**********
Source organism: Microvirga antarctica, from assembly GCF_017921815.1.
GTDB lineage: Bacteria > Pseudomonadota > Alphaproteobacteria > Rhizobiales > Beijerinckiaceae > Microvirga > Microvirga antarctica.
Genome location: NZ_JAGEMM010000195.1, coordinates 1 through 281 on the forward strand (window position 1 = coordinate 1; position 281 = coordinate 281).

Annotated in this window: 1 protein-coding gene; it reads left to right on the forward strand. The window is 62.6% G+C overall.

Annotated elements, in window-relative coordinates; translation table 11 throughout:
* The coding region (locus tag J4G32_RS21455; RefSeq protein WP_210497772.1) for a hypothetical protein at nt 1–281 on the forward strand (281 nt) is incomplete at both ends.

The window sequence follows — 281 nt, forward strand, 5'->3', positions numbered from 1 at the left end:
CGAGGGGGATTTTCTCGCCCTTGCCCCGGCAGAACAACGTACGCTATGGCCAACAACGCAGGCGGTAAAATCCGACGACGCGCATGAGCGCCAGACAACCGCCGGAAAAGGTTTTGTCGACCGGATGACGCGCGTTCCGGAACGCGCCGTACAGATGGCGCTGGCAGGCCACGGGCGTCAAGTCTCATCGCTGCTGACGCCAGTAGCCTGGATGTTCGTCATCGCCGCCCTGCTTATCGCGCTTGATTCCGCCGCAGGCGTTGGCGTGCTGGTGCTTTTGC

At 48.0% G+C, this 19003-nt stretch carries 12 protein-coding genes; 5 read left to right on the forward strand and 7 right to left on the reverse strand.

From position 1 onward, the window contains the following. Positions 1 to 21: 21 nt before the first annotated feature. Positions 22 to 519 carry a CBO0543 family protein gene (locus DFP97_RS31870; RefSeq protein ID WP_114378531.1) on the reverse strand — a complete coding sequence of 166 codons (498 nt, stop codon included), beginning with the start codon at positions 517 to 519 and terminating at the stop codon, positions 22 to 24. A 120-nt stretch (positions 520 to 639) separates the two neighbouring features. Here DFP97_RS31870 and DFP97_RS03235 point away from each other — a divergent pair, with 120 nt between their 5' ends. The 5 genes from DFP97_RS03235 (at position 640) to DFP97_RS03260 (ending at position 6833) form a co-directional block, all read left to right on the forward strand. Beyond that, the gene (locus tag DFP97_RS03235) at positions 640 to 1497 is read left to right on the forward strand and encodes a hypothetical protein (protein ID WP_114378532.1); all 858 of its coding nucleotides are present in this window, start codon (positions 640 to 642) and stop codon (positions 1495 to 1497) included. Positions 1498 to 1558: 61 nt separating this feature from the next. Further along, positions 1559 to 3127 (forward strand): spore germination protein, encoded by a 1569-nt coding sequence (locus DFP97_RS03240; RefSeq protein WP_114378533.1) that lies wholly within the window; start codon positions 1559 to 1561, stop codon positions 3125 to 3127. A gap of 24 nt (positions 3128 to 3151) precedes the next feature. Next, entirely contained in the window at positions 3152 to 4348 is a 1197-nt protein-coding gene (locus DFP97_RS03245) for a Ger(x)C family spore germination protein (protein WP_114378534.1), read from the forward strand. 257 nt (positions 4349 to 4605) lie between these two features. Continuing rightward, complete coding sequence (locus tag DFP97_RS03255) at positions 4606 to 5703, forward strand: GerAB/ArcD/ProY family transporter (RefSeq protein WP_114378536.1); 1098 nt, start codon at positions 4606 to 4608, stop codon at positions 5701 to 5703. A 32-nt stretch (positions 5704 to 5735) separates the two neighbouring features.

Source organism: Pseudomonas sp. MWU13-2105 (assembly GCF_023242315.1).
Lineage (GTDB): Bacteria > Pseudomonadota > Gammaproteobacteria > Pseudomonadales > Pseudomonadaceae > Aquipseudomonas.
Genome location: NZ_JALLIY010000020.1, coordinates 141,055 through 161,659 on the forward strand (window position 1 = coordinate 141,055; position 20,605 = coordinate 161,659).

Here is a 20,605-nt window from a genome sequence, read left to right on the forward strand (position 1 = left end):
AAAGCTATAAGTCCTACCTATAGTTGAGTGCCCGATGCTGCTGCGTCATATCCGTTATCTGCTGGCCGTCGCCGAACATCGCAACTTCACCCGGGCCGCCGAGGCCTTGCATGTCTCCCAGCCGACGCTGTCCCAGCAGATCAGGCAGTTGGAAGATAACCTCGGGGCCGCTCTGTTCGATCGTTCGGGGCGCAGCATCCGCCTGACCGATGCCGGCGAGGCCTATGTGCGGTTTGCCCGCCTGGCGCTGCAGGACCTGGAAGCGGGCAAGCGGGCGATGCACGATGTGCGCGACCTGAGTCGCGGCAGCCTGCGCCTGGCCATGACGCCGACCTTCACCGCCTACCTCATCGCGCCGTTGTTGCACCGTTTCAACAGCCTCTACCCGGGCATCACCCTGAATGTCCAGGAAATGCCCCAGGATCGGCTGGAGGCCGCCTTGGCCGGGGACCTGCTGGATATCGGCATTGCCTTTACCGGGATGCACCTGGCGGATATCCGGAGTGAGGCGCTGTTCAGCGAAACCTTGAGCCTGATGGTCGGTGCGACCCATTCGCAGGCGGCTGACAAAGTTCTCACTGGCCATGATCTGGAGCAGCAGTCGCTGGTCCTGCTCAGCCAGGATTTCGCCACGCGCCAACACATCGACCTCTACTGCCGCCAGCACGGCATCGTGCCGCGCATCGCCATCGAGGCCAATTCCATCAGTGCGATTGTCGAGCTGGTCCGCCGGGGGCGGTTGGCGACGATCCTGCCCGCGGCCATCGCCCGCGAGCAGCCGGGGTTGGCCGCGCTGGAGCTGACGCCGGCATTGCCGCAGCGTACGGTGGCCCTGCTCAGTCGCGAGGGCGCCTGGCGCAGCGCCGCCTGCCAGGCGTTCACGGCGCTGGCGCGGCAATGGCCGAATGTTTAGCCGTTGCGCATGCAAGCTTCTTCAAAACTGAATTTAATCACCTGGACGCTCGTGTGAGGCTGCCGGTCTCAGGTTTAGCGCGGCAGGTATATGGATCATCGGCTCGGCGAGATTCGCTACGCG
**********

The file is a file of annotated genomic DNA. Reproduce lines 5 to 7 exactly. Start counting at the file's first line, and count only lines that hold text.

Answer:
Annotated elements, in window-relative coordinates; translation table 11 throughout:
* The coding region (locus tag J4G32_RS21455; RefSeq protein WP_210497772.1) for a hypothetical protein at nt 1–281 on the forward strand (281 nt) is incomplete at both ends.

The window sequence follows — 281 nt, forward strand, 5'->3', positions numbered from 1 at the left end: